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Rhode Island’s economy may be dismal, but its TV stations are spending on making their product better in the increasingly competitive market. Providence (R.I.)-New Bedford (Mass.) has been a WJAR market for decades, though NBC’s ailing primetime and parent Media General’s newspaper group ills tightened the race in recent years. But Media General is a pure-play broadcaster after off-loading its print division, and NBC’s prime looks solid.
“I think everyone here is optimistic about the future,” says Vic Vetters, vice president and general manager of WJAR. “[Media General] can concentrate and reinvest resources in broadcast instead of supporting its other investments. I think we’re poised to make progress.”
WLNE is getting much needed investment too. The station was a sick puppy leading up to Citadel Communications’ acquisition of it, including a stint in receivership. But Chris Tzianabos, vice president and general manager, says Citadel is spending big to get the ABC affi liate turned around, evident in a fully HD facility, a new set and a new production facility. “There’s been an infusion of cash and talent,” Tzianabos says. “We think there’s an opportunity right now to get some sampling in this market.”
WPRI-WNAC, meanwhile, also continue to chip away at WJAR’s eminence. Longtime WPRI-WNAC general manager Jay Howell has moved to a regional oversight role with corporate parent LIN TV, with general sales manager Patrick Wholey taking over at the stations. Both Howell and Wholey credit the company for making the two stations (LIN owns CBS affiliate WPRI and manages Fox outlet WNAC) competitive. “LIN gives us everything we need as general managers,” says Howell. “It’s terrific to be a general manager in LIN.”
LIN completed its $330 million acquisition of the 13 New Vision stations in mid-October. LIN also owns the MyNetworkTV affiliate; myRITV airs on a subchannel and attracts a male audience with sitcoms and local sports.
The CW affiliate WLWC is not without change as well. Sinclair acquired the station a year ago in the Four Points Media deal.
Cox is the market’s major cable operator, while Comcast is big in the Massachusetts end of the DMA. Verizon FiOS is making inroads as well.
The rival GMs may still be learning each other’s names and faces. Tzianabos, formerly of WFXT Boston, moved down to Providence in May 2011. Vetters took over at WJAR in fall 2011. WPRI-WNAC’s Wholey got his promotion in mid-October.
WJAR retained its ratings crown in last May’s sweeps. The station took total day household ratings, along with morning, early evening and late news, the latter with a 5.5 household rating/11 share, ahead of WPRI’s 4.6/10. WPRI took primetime and the 6 p.m. news race in adults 25-54.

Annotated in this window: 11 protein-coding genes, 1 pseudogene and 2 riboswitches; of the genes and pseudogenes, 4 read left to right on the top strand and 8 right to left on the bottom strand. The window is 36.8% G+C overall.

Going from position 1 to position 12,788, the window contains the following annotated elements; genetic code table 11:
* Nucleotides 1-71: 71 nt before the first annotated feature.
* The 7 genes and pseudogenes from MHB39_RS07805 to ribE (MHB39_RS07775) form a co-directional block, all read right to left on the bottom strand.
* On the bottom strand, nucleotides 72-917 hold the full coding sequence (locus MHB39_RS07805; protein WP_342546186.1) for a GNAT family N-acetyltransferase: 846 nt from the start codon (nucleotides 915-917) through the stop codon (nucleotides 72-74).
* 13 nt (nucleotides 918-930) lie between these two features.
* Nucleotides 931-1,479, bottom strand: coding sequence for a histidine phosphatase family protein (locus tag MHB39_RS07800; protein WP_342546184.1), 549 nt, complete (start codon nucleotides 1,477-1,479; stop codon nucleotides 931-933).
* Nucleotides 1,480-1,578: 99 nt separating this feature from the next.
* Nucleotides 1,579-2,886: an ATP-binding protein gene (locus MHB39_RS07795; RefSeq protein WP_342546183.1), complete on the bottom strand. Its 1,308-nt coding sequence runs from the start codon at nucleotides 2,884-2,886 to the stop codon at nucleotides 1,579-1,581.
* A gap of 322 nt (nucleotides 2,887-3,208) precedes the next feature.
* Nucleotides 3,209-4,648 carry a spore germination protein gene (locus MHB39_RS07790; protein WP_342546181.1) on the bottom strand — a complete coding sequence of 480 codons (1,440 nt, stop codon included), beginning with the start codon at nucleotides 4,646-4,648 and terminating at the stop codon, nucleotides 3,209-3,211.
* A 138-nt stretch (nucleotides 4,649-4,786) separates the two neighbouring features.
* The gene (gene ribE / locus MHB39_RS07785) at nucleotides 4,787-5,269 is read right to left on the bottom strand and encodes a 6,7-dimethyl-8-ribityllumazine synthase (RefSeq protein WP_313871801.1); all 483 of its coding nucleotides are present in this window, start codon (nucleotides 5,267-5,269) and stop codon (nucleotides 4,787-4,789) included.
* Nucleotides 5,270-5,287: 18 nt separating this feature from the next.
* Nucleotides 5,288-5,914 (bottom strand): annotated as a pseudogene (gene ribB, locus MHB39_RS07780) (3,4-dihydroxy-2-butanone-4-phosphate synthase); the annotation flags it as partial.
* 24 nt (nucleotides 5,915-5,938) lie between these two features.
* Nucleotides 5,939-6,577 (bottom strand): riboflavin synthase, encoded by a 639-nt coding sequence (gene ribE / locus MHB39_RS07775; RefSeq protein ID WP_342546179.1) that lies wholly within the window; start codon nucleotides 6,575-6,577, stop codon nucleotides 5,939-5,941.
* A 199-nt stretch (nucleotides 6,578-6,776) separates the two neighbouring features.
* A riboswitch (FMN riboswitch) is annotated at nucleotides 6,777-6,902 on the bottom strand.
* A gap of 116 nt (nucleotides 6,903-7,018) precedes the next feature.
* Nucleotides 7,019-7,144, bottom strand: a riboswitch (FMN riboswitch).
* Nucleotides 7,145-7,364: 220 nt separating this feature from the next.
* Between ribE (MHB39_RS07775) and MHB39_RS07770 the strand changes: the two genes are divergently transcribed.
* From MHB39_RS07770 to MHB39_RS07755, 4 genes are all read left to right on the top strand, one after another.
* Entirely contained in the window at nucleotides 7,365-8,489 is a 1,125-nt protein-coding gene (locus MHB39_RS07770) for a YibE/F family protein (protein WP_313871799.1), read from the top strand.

Vetters says the experience of the WJAR news crew spells the difference. He notes that staffers average 14 years at the station, contrasting with his own modest one year at the helm. “That helps our ability to execute local television,” Vetters says. “There’s a trust factor there for viewers.”
Rhode Island’s economy is abysmal; only Nevada has a higher unemployment rate, according to the Bureau of Labor. The White House hopefuls are not spending in the market, but those vying for a Massachusetts seat in the Senate, Scott Brown and Elizabeth Warren, are. Wholey notes that core business is up for the year, thanks to a surge in auto advertising.
The stations are trying new things to get ahead. WLNE has the syndicated Katie at 3 p.m. and Jeff Probst at 4. The main challenge for Tzianabos is communicating the new WLNE game plan to viewers and his own staffers. Radio campaigns around the fall launch and November sweeps, and a new set of image spots each month, target the former. The latter may take time. “They’ve been to hell and back,” he says of WLNE personnel. “You earn their trust by showing them you’re willing to invest.”
That means sending reporters to out-of-market happenings such as the Oct. 16 presidential debate on New York’s Long Island and the Super Bowl. “Some stations won’t spend the money to do that,” Tzianabos notes.
At the start of the year, WNAC expanded its morning show another hour, moving local program The Rhode Show over to WPRI. Ted Nesi, the political blogger WPRI picked up in 2010 (B&C, May 30, 2011), hosts the local CEO talk show Executive Suite that launched over the summer, and is a bigger factor in investigative reports. “More than anything else, our investigative stories just absolutely trounce everything else in the market,” enthuses Wholey.
WPRI-WNAC is in good hands with its new GM, says Howell, now based at LIN HQ across the Providence River. “I’m proud of what we built here,” he says. “It’s hard to hand the reins to Patrick, but I won’t lose sleep over it.”
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